That mighty Kumbhakarna, with his colossal body resembling the peak of a mountain, having crossed the rampart, sallied forth from the city. Kumbhakarna emitted a roar, making the sea to reverberate, causing the mountains to quake and drowning the thunder-claps, as it were.
Seeing them running away, Angada the prince spoke to Nala, Neela, Gavaksha and the mighty Kumuda as follows: “Where do you go, forgetting your own dignities as also nobilities of birth and trembling with fear like common monkeys? O auspicious monkeys! Please return! Why do you so fully guard your lives? This demon is not competent for a combat. He is merely a great toy of terror. O monkeys! By our prowess, we shall destroy this giant toy produced by demons. Come back!”
Reconciling themselves with some difficulty, the monkeys, from all sides, assembled together at a place and snatching some trees, the monkeys for their part, towards the battle-field. Like elephants in rut, those monkeys, having came back, hurriedly hit Kumbhakarna, very much enraged as they were.
The mighty Kumbhakarna, though assaulted with lofty mountain-tops, rocks and trees with blossoms at their ends, stood unshaken. Many rocks, fallen on his limbs, got burst into pieces. The trees, with blossoms at their ends, were broken and fell shattered on the floor.
Kumbhakarna too, very much enraged, crushed the ranks of monkeys though they were greatly energetic, with his extreme exertion even as a rising fire would consume the woods. Many of the foremost among the monkeys lay on the ground, bathed in blood as they were, fallen like trees with crimson flowers, when tossed up by the demon.
Some monkeys, while jumping and running away, did not look back. Some fell in the ocean. Some inhabited the sky. While that demon was killing some warriors of monkeys playfully, some others ran away by the same route, by which they earlier crossed the ocean.
While some monkeys becoming pale-faced due to fear, inhabited the mounds and the low grounds, some bears ascended the trees. Some escaped to a hill. Some were drowned in the ocean. Some had recourse into the caves. Some others escaped. Some could not even stand stable on the ground. Some fell down. Some lied down, as though they were dead.
Seeing those monkeys disorderly retreated, Angada spoke these words, "Stay. We shall carry on the battle. Come back. I do not catch sight of any place for you, who have retreated, even if you roam over the entire earth. Let all of you come back. Why do you safeguard your lives? O valiant monkeys, moving without hindrances! Your wives, seeing you running away leaving your weapons aside, will mock at you. It is indeed a death for those who lived well."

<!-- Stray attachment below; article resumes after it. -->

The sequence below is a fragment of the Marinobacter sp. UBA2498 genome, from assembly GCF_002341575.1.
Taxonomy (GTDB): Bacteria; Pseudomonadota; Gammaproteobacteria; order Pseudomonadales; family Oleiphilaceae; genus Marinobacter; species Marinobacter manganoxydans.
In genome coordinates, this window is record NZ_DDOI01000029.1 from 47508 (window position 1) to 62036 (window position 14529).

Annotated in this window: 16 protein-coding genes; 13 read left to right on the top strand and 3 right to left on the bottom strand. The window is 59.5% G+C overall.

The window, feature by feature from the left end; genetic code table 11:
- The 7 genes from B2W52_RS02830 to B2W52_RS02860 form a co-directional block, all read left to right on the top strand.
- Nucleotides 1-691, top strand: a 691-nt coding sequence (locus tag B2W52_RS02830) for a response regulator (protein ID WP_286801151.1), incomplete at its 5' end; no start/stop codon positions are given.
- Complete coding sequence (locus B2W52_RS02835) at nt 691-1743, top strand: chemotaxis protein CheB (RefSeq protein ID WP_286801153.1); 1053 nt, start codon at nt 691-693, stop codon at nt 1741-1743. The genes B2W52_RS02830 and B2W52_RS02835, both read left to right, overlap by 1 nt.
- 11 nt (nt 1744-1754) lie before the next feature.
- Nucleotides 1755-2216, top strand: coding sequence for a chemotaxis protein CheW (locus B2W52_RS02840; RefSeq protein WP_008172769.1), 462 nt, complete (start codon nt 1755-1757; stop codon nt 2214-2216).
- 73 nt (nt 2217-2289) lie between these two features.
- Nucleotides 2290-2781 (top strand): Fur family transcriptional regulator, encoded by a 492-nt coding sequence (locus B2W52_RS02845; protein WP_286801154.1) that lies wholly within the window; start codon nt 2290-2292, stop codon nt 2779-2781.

"All of us are born in distinguished races; which are well developed. Where to you go frightened, like ordinary monkeys? As you are running away with fear, leaving all your valour, you are indeed unworthy of honour. Where did those boasting words of you melt away, in which you highly projected yourself in front of the people just before coming for the battle?
"The cowards, who survive even after being reproached, have to hear slanders from the people. Let the path trodden by the good people be followed. Let your fear be abandoned. If our longevity is short, we shall lie down, being killed by the enemies, on the earth and reach the realm of Brahma (residence of pious spirits), which is difficult to be attained by bad warriors."
"O monkeys! We shall obtain glory by killing our enemies in battle or if killed on the other hand, we shall enjoy the heaven, attained by the warriors. Coming face to face with Rama, Kumbhakarna will not go back alive, any more than a moth meeting a blazing fire."
"If we, in large numbers, who are intended to fight, are conquered by one person alone and if we protect our lives by running away, our glory will undergo a damage. Then, those fleeing monkeys spoke the following words, which were contemptible by the warriors, to that valiant Angada, who was adorned with golden armlets.
Seeing that terrific Kumbhakarna coming with his dreadful eyes, all those commanders of monkey-troops, speaking words only thus far, scattered in all directions. Thereafter, with the coaxing words and inferential arguments by Angada, all those fleeing commanders of monkeys turned back.
Having been cheered up by the intellectual Angada, all those commanders of the army-troops stood awaiting his command. Rishabha, Sharabha, Mainda, Dhumra, Neela, Kumuda, sushena, Gavaksha, Rambha, Tara and more particularly Dvipada, Panasa and hanuma marched ahead very quickly, with their faces turned towards the battle.
Thus completes 66th Chapter of Yuddha Kanda of the glorious Ramayana of Valmiki, the work of a sage and the oldest epic.
© January 2007, K. M. K. Murthy